Dolphins are fascinating creatures — not to mention undeniably cute — but new research suggests that the social networks that Western Australian Dolphins form are far more complex than previously understood.
The research, published in Proceedings of the Royal Society B, looked at bottlenose dolphins in Shark Bay, Western Australia. Groups of related males were observed forming gangs of males in what were otherwise open social networks, very similar to those that form the basis of human societies — and almost entirely dissimilar to those found in other mammalian groups. These alliances vary over time but can be extremely enduring; the study notes that some second order alliances (usually defensive arrangements regarding breeding access to female dolphins) endure for over fifteen years.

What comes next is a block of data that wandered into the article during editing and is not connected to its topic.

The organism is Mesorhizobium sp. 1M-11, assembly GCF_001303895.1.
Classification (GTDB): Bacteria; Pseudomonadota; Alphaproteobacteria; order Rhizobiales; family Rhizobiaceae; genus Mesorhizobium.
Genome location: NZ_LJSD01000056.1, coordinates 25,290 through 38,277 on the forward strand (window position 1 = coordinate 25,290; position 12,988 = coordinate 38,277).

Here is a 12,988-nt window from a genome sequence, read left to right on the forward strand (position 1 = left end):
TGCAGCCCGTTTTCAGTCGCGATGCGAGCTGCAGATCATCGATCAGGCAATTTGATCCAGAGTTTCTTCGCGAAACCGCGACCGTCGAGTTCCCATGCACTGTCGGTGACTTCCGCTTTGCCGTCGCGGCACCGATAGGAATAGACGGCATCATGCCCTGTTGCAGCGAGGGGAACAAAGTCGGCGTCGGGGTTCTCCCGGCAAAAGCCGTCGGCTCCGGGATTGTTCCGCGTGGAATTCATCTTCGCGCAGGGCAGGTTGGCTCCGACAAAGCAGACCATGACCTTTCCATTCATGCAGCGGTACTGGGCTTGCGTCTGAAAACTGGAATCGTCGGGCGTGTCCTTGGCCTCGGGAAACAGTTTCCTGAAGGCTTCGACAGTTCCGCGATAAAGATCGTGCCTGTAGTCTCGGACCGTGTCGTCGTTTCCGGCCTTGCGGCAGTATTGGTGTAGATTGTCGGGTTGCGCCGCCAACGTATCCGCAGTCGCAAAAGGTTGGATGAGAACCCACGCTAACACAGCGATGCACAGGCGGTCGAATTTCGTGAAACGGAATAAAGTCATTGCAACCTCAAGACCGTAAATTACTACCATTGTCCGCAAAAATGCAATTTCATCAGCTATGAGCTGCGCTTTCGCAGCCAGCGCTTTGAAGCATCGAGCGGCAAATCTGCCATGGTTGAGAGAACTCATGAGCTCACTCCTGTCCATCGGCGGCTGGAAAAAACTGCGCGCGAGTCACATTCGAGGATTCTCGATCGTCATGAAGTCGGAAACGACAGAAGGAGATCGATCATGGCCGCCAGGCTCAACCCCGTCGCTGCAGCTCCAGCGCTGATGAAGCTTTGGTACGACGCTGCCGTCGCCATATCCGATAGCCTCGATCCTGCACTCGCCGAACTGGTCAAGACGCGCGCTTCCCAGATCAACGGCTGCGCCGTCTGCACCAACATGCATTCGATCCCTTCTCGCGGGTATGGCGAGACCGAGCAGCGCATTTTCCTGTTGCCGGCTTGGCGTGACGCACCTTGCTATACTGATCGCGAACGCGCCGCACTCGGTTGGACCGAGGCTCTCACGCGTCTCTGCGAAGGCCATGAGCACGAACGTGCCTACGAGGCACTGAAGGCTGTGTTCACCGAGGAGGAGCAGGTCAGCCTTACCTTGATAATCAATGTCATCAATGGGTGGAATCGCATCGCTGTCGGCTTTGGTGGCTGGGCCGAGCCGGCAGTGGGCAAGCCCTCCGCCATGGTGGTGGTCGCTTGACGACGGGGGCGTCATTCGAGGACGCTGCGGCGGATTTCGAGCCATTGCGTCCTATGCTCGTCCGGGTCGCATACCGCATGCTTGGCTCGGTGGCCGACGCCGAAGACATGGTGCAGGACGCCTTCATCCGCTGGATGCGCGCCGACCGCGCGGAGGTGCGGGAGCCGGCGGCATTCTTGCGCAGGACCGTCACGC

It's an almost entirely male thing; the report notes that
Associations among adult female dolphins in Shark Bay are variable but never as strong as those between the most strongly bonded males. There are no reports of females forming alliances against other females in Shark Bay, and in over 25 years, there has been only one observation of females forming a temporary coalition against young males.
The only downside of reading all this research about dolphin sexual activity? I can never watch Flipper again without questioning his actual motives. [Proceedings of the Royal Society B] Image: Dolpcom